As we are in the middle of turn and the front tire is at its limit. Lets say its a left hand turn. To stand the bike up, we must countersteer left, but since the front tire is at the limit, that would make it go over the limit and slip ( since we are asking it to tighten the line even though momentarily). Is this true, or is there something wrong with my logic?
Thanks in advance
Sorry for not getting back to you on this, I think my notifications for the forum went South!
To answer: "The limit" is an interesting idea--but as we've discovered--not so easy to define. Someone or some tech advance always comes along and blows "the limit" out of the water. We could examine your question in any number of ways. The idea that you would momentarily be going over the limit by counter steering the bike back up would be analogous with riding, at the limit, over a 1 foot wide wet strip that was across the road. The tire circumference is about 83" on a 200 X 60 X 17 rear tire, about 7 feet of rubber. Is that enough to make the bike slide out? Maybe, but only maybe. Almost too many factors to list, like suspension, tire condition, pavement grip, rider inputs, etc., etc. Then, too, because the bike will begin to come up out of its lean, there is an immediate reduction of grip demand.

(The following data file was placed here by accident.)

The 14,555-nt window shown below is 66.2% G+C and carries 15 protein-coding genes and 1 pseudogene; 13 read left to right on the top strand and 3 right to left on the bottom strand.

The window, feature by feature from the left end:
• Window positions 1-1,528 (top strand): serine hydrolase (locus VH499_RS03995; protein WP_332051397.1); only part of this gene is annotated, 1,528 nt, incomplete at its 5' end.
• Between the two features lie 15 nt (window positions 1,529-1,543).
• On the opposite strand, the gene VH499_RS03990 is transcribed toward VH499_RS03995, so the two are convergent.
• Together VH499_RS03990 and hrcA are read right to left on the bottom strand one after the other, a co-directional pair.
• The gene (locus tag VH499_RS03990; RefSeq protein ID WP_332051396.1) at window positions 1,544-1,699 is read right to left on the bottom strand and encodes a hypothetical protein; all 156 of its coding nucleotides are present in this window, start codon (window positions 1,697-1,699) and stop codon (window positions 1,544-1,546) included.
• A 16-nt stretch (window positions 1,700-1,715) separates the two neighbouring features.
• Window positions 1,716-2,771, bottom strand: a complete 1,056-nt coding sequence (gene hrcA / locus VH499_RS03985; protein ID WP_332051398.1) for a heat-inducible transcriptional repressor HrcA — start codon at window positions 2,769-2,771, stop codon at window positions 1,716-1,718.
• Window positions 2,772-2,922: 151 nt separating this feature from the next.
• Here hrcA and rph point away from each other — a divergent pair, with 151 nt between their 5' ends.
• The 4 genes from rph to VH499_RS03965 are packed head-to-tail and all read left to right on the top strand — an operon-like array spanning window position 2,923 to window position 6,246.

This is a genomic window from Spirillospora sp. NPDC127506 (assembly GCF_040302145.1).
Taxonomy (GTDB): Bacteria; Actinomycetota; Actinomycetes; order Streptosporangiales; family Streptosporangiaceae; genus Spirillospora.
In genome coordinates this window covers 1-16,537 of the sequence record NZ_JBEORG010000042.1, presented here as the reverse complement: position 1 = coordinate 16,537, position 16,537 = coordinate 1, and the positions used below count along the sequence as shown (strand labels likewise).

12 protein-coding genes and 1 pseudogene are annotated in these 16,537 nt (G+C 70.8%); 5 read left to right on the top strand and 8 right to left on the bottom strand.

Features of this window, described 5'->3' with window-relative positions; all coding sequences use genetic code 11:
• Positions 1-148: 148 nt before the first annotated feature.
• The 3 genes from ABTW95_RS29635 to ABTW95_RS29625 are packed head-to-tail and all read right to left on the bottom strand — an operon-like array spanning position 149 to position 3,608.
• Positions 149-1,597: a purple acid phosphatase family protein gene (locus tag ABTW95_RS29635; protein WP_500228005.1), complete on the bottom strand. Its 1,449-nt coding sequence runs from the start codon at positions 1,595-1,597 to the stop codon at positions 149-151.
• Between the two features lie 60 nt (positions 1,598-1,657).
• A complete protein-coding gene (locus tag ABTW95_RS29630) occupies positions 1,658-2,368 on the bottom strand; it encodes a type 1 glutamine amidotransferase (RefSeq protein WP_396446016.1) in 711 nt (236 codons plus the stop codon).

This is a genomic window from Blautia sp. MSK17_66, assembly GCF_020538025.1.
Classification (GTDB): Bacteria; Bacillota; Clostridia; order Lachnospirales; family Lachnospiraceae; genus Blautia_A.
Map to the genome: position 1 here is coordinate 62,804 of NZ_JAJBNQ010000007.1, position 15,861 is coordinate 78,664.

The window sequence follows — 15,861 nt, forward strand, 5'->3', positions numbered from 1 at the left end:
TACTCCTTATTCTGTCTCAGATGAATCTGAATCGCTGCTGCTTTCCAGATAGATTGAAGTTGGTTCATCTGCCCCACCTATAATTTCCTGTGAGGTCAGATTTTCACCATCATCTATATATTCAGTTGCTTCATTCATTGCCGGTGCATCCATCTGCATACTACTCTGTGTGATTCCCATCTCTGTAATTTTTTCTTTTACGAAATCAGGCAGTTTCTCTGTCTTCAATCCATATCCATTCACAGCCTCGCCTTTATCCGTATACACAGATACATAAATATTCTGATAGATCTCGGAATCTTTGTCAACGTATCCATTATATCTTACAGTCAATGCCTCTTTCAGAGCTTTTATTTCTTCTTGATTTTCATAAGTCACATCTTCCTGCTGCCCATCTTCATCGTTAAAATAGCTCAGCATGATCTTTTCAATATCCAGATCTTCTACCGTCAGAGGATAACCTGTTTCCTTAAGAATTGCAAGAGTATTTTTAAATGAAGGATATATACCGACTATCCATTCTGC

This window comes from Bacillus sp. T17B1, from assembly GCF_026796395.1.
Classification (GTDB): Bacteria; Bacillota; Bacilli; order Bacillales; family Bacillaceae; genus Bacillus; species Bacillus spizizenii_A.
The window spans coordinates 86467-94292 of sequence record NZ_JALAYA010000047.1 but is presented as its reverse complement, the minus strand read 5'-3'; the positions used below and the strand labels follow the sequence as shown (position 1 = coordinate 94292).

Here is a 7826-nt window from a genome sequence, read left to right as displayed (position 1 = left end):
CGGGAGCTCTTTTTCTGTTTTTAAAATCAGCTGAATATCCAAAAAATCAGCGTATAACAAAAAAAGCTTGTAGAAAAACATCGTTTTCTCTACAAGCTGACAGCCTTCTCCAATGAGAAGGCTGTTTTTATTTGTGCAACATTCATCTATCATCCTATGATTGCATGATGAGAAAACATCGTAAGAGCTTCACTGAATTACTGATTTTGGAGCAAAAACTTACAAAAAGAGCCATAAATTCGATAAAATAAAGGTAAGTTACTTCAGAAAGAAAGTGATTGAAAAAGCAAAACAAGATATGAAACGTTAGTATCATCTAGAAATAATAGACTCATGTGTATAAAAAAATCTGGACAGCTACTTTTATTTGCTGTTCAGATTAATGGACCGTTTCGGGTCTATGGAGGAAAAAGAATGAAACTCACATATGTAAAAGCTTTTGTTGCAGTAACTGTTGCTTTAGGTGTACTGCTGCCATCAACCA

There is an interesting phenomena that can occur "at the limit" where turning the front wheel in creates a pushing (slightly sliding) front wheel. The resistance created by the 'pushing' acts as a pivot point and jacks the back end around, outward, pointing the bike into the corner. This is also standard technique for flat trackers to help get the bike turned. It isn't something that works everywhere and you really do have to be right close to the limit of lean AND be willing to have the back end come around (slide).
Was I any help?